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My mom is GREAT, but…

Today I experienced an issue I’ve had with my mom for several years, basically since I can remember. My mom…is a mom! It can be a problem.

A lot of people cannot understand the complexities of the relationship dynamic between a mother and daughter.

Even I can’t sometimes! When I took a communication theory course in college this type of relationship become way more comprehensible.

Relational dialectics is a communication theory defined in A First Look at Communication Theory by Em Griffin as:

“A dynamic knot of contradiction in personal relationships; an unceasing interplay between contrary or opposing tendencies.”

It’s like the “tug-of-war” type of relationship we have with people close to us. I won’t get any more into Comm Theory and nerd out (at least not any more in this post!).

Don’t get me wrong, my mom is one of my best friends. She is my #1 fan and the most supportive of my writing pursuits.

My mom really said this. What a badass.

My mom really said this. What a badass.

Today, though, I had to explain to let her know that she was being very critical.

Here’s why:

She made 7 different critical statements about me within 20 minutes (or less).

Things like…

You’re not going to be able to keep your credit in tact if you don’t keep your stuff in an organized way.”

“That’s an “interesting” belt” *makes a face* (it was orange, in case you were wondering).

“Your guitars have some dust on them. You don’t take care of anything.”


This is the type of negative talk that perpetuates within someone, what makes people more insecure than they would ever be on their own.

Fortunately, as a teen I developed my own coping mechanisms for this type of behavior. In fact, if it were not for these pointed statements I wouldn’t have such tough skin.

It also worked out well in situations with “mean girls” (which, if you haven’t seen the 2004 Mean Girls movie you should look into it on a rainy day). Whatever stupid nonsense anyone could ever try to dish at me could not be worse than what I’d already heard at home — which is funny in a sad way.

I’m sharing this story because I’ve learned that a lot of women and girls I know have had similar experiences with their mother, no doubt my own mom would agree.

And that’s OK. It’s tough to be human and tough to forget about past pain, but when it comes down to it we need to forgive and recognize our own faults too.

I can so easily lash out with biting words, especially because I have the gift of remembering what people say practically verbatim; I’m a pro at using others’ words against them. That may or may not have been my old way of dealing with criticism.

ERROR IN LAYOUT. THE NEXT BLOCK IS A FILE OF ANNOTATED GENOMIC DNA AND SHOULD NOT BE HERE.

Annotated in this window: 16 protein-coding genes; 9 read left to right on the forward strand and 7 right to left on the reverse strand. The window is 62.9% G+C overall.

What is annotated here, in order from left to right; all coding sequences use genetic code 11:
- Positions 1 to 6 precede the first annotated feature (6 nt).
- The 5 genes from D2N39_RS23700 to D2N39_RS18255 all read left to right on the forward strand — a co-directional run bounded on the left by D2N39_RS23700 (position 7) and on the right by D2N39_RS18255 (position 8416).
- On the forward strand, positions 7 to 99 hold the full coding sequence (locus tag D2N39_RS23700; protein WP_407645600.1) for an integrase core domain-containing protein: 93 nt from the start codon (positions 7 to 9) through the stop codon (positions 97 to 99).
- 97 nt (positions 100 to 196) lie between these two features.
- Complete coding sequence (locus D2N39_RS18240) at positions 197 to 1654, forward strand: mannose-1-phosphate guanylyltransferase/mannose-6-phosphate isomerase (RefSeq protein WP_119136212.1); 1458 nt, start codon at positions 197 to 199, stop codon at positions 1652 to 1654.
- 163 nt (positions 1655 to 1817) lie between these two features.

Mentally I may still think that way, like in a case like today, but verbally I’ve found myself more capable of standing up for myself when facing an uncomfortable, unkindly  situation.


It’s tough when someone you love, a parent or a friend, hurts you. The reason it hurts so badly is because you trust them & love them so much! In certain situations it may be feasible to try to tell yourself  that you cannot give others the power to hurt you, but more often than not you will hopefully have the opportunity to make it clear that you have been wronged and/or let them know they are not treating you well.

Sometimes, like today, it will not be taken well BUT I feel better knowing that I opened up my mouth to share how I felt as opposed to letting the hurt fester and/or trying to ignore the situation altogether.

At the end of the day, my mom is still my mom and I love her! Despite our occasional disputes I know she’s got my back and has my best interests at heart.

You can replace the word “daughter” with “mother” too.

Plus, we later split some green tea ice cream ❤


The lemons kind of photobombed. Needy little lemons.

Does anyone out there have a similar experience? Perhaps you disagree? Any guys out there who kind of know what I mean? Just curious!

This entry was posted in: FAMILY


ABOUT AF: speaker, yoga instructor, writer, editor, reiki teacher, intuitive, musician, artist Alexandra Foran: Alexandra is an enthusiastic yoga instructor who enjoys sharing the gift of yoga and meditation with people of all ages. She is flexible and accommodating to all as she leads a practice from the heart. Extending warmth and love to all is a blessing for her. Yoga has personally helped her to heal and grow in profound ways. Yoga helps create balance and harmony; as someone who is highly intuitive, empathic, and a sensitive being she used to often be ill and regularly overextend herself -- she now seeks the peace that yoga can bring to her practice and life. As a poet, writer, musician and artist she infuses different aspects of the creative arts into her classes to create a higher vibration. During particular segments of her classes she uses guided imagery and live music. Alex plays upright bass, electric bass guitar, electric upright bass, violin, guitar, drums, rainmakers, baby harps, singing bowls, crystal bowls, recorders, and didgeridoo. Alexandra is a certified yoga instructor and a certified Reiki Master.

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